In other words, Loki is doing wonderfully well, yet his development does not unfold quite as natural from exploring the environment and observing life around him as in most children.

Other difficulties remain. Loki is generally less fussy overnight than before, but the rough nights still happen. He throws up at least once (often more) daily, but we are learning how to pace his food and water. Being in the car is now a strong trigger; it may be time to move to a forward-facing car seat. And his skin around his feeding button is often in bad condition. We must apply various cremes to it a few times per day.

Loki is now sleeping in the second bedroom. For now, Mom is sleeping overnight on the floor next to him in order to reassure him when he wakes. So far, so good.

Best of all, we took Loki on his first bike ride. We went on the bike road along the East Bay shore, from Emeryville up to the market at the Berkeley Marina, with views of the Golden Gate Bridge all along.

This video has a few clips:

  1. He shows his action-on-command, "side to side" which has also turned in to a meaningful "no." He looks for his new baby, and sort of says the word (in the last few day his "baby" has gotten more clear and is being used at more appropriate moments). He then shows his symbol for eating (smacking lips).
  2. He shares his cat's "mauw."
  3. Walking with the wagon.
  4. Loki often makes sweet moans as he falls asleep.
  5. Some of the "bad" moans Loki makes, even while he is asleep.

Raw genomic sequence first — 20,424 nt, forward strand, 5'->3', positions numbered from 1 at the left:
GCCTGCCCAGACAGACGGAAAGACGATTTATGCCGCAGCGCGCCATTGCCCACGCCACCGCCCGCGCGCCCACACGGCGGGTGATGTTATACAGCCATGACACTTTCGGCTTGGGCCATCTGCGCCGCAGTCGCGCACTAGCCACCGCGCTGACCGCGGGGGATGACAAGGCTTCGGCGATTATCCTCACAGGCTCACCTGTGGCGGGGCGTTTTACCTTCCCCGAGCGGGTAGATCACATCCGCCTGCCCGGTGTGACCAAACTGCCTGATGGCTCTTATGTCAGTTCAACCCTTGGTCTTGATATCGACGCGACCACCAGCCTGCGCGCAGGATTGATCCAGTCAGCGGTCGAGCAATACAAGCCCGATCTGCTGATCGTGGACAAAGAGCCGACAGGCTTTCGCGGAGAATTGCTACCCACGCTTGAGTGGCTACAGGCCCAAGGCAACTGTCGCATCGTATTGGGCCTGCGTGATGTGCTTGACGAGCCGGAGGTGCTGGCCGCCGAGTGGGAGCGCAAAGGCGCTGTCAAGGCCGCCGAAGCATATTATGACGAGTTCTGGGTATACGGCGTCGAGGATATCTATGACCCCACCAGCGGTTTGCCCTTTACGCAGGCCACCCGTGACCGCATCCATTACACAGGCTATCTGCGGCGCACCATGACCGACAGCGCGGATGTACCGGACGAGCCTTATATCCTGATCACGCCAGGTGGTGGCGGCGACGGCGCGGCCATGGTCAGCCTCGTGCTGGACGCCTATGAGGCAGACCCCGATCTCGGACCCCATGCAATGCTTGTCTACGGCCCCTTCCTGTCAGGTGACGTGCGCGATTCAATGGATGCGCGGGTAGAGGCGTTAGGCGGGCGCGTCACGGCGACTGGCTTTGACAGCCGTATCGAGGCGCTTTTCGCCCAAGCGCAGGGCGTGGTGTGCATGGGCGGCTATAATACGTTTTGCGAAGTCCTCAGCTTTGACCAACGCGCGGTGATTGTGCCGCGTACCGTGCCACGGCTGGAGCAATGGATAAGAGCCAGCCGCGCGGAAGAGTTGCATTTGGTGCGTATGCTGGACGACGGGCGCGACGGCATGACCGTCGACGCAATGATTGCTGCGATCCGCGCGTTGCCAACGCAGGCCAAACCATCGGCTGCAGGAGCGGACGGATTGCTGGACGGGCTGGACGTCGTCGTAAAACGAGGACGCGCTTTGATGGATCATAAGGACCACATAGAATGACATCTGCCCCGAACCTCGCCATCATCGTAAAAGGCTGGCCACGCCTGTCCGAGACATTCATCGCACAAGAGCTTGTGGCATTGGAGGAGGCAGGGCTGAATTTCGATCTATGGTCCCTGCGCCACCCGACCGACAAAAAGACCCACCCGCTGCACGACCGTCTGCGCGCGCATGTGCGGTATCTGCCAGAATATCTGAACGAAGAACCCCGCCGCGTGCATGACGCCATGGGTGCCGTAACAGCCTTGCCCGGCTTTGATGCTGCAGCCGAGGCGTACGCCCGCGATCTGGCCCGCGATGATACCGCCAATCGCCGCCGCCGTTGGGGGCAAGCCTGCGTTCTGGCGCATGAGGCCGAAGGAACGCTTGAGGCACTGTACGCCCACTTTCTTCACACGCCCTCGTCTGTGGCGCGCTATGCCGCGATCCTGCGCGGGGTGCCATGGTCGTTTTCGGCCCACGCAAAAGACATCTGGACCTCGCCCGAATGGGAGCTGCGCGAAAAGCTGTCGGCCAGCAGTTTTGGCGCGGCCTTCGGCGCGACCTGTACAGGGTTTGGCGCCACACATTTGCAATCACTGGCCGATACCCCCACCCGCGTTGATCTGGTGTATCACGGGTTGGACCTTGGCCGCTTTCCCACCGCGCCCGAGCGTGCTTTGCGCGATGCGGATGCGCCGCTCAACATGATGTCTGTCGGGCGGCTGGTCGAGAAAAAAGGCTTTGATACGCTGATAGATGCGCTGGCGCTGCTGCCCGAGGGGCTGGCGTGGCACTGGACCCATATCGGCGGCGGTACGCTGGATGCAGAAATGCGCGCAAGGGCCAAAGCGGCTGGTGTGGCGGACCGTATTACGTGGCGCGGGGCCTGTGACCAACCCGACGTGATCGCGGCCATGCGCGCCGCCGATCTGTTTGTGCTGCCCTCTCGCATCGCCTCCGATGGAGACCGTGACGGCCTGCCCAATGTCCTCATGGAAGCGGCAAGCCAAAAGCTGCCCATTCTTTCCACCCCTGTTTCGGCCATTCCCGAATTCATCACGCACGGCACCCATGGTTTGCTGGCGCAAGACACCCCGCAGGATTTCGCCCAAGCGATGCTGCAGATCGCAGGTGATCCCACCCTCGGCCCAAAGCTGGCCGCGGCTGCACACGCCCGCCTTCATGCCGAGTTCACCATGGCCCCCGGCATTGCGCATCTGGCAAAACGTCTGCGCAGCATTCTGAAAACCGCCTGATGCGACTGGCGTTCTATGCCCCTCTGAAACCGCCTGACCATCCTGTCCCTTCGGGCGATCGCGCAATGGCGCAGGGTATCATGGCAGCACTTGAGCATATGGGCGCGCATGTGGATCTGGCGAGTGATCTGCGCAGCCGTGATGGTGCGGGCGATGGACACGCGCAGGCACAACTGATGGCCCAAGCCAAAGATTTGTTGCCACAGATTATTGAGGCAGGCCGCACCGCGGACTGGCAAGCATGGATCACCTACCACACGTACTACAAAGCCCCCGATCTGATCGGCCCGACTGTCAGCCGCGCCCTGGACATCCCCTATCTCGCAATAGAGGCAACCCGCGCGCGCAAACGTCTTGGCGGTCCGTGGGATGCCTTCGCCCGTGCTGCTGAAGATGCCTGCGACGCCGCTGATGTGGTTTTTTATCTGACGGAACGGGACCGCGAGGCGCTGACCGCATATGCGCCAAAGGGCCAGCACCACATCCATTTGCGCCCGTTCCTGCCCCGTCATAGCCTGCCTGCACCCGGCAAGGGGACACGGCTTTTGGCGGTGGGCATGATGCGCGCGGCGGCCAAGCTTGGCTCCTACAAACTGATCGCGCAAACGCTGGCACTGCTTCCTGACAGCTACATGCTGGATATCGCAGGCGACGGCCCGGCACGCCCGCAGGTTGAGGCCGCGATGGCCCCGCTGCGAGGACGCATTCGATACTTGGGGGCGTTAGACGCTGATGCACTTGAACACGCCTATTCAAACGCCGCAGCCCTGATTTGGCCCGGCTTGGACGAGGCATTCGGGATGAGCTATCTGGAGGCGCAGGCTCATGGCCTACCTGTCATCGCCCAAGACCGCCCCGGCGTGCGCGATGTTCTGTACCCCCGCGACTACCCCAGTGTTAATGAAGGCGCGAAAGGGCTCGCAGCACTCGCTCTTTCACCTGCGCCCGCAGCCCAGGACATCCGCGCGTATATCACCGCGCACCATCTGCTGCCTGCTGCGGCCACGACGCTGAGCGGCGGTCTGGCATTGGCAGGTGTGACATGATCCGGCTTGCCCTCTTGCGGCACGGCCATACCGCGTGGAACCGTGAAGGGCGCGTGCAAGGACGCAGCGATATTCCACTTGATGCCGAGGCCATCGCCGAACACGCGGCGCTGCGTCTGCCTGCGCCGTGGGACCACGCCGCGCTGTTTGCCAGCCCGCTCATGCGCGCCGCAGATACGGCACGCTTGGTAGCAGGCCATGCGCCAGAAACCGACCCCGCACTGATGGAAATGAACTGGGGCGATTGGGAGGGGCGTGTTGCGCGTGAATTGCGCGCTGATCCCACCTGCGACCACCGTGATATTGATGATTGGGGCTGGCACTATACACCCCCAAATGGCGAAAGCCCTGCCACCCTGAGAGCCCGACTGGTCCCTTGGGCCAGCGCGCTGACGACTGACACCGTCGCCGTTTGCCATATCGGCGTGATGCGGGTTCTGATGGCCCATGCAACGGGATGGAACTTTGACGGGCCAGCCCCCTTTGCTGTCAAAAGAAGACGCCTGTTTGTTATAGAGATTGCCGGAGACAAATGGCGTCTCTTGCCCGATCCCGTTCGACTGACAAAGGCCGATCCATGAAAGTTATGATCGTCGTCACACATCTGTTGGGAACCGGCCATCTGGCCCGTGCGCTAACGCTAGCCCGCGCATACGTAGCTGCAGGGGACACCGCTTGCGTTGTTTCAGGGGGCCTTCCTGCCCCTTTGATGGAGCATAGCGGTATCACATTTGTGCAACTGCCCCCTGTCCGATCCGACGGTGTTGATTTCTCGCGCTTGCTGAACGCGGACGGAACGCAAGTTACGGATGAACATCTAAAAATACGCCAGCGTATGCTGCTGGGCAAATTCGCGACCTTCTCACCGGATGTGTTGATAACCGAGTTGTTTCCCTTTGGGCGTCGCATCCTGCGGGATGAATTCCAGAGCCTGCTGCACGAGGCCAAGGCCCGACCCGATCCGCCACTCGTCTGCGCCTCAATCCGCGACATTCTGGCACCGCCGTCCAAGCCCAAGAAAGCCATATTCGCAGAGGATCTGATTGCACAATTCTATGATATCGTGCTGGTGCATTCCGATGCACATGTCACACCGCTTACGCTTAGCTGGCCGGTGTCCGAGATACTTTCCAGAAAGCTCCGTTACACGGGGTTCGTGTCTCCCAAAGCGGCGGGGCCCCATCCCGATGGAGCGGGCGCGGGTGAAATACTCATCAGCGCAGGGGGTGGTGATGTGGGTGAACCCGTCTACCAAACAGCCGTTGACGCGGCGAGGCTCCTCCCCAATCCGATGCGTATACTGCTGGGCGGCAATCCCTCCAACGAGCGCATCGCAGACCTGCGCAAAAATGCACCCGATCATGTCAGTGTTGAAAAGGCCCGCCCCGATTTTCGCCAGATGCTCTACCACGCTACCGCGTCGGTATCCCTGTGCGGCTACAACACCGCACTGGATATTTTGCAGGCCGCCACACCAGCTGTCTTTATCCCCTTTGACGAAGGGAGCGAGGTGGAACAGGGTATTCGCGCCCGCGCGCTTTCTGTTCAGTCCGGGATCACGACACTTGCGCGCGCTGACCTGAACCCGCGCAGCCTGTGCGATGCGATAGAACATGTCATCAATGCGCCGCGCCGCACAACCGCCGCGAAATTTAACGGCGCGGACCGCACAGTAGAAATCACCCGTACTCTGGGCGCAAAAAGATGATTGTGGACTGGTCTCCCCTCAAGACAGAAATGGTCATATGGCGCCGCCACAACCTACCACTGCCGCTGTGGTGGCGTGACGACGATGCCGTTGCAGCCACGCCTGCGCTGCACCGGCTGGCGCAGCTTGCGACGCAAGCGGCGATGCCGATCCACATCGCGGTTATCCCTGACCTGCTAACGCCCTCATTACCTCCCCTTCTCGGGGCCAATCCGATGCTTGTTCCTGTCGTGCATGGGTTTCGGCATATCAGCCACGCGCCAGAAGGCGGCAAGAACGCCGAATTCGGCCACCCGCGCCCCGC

Bathtub Loki:

Almost in the nose:

Fluff Head:

Mmmm, paint:


Eating with Mom at the Seabreeze Cafe at the Berkeley Marina. They have the same nose:

Gonna take my bike out. We have the same expression:


marieke said...

Cool! Loki on the bike! He is getting big, wow. So nice to see him strolling around the house with his wagon. Big hug for all of you, XXX

Greet said...

Lieve , wat een prachtige video en foto's. ik geniet ervan en op de fiets ook zo geweldig. ik had jullie al even gemist op de email, dus fijn om weer wat te lezen , veel liefs van Greet

About Loki Sky

Loki Sky is a special little man. He was a very early micropreemie, weighing only 610 grams (1 lb, 5 oz) after 24 weeks, 3 days gestation, born to an American Father and a Dutch Mother in Berkeley, California on October 18, 2008.

On January 11, 2009, while still in the hospital NICU, his one kidney stopped working. It was repaired after three surgeries. After spending time in three hospitals in three cities, Loki came home on February 17. He struggled with eating, and then stopped in July, leading to 8 days in the hospital, a failure-to-thrive diagnosis, and a NG feeding tube. On October 10, a minor surgery installed a G feeding tube. Another procedure replaced it with a new one, and then again with a Mic-Key button in Jan. 2010.

In August 2010, he and his parents moved to the Netherlands.

Read about his first name.
Read & hear about his middle name.
See photos.
See videos.

Subscribe via email

Enter your email address:

Delivered by FeedBurner

Loki's Holiday Gift Drive

Please consider donating to Loki's Holiday Gift Drive for the Alta Bates Summit Medical Center NICU. You can donate by Paypal or credit card here:

Click here for more information, including how to pay by check. For all posts on the Gift Drive, click here.